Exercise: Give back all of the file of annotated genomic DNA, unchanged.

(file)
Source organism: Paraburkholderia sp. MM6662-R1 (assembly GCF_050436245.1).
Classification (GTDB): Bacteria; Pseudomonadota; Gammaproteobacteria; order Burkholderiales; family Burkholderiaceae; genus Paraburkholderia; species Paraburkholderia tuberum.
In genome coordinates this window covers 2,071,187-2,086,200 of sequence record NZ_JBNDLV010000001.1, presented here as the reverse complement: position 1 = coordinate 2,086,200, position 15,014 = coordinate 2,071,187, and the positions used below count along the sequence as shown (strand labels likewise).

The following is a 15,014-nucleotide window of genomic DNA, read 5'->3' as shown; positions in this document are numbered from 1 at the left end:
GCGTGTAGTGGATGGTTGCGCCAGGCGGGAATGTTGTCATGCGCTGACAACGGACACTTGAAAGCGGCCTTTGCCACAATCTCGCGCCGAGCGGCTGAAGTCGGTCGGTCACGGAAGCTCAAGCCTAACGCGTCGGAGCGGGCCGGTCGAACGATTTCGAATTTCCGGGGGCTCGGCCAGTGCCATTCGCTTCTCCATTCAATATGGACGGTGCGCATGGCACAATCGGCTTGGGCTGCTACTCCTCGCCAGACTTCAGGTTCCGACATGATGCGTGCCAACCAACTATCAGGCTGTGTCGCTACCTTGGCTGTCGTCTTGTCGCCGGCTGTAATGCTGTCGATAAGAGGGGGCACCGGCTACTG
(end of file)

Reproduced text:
Source organism: Paraburkholderia sp. MM6662-R1 (assembly GCF_050436245.1).
Classification (GTDB): Bacteria; Pseudomonadota; Gammaproteobacteria; order Burkholderiales; family Burkholderiaceae; genus Paraburkholderia; species Paraburkholderia tuberum.
In genome coordinates this window covers 2,071,187-2,086,200 of sequence record NZ_JBNDLV010000001.1, presented here as the reverse complement: position 1 = coordinate 2,086,200, position 15,014 = coordinate 2,071,187, and the positions used below count along the sequence as shown (strand labels likewise).

The following is a 15,014-nucleotide window of genomic DNA, read 5'->3' as shown; positions in this document are numbered from 1 at the left end:
GCGTGTAGTGGATGGTTGCGCCAGGCGGGAATGTTGTCATGCGCTGACAACGGACACTTGAAAGCGGCCTTTGCCACAATCTCGCGCCGAGCGGCTGAAGTCGGTCGGTCACGGAAGCTCAAGCCTAACGCGTCGGAGCGGGCCGGTCGAACGATTTCGAATTTCCGGGGGCTCGGCCAGTGCCATTCGCTTCTCCATTCAATATGGACGGTGCGCATGGCACAATCGGCTTGGGCTGCTACTCCTCGCCAGACTTCAGGTTCCGACATGATGCGTGCCAACCAACTATCAGGCTGTGTCGCTACCTTGGCTGTCGTCTTGTCGCCGGCTGTAATGCTGTCGATAAGAGGGGGCACCGGCTACTG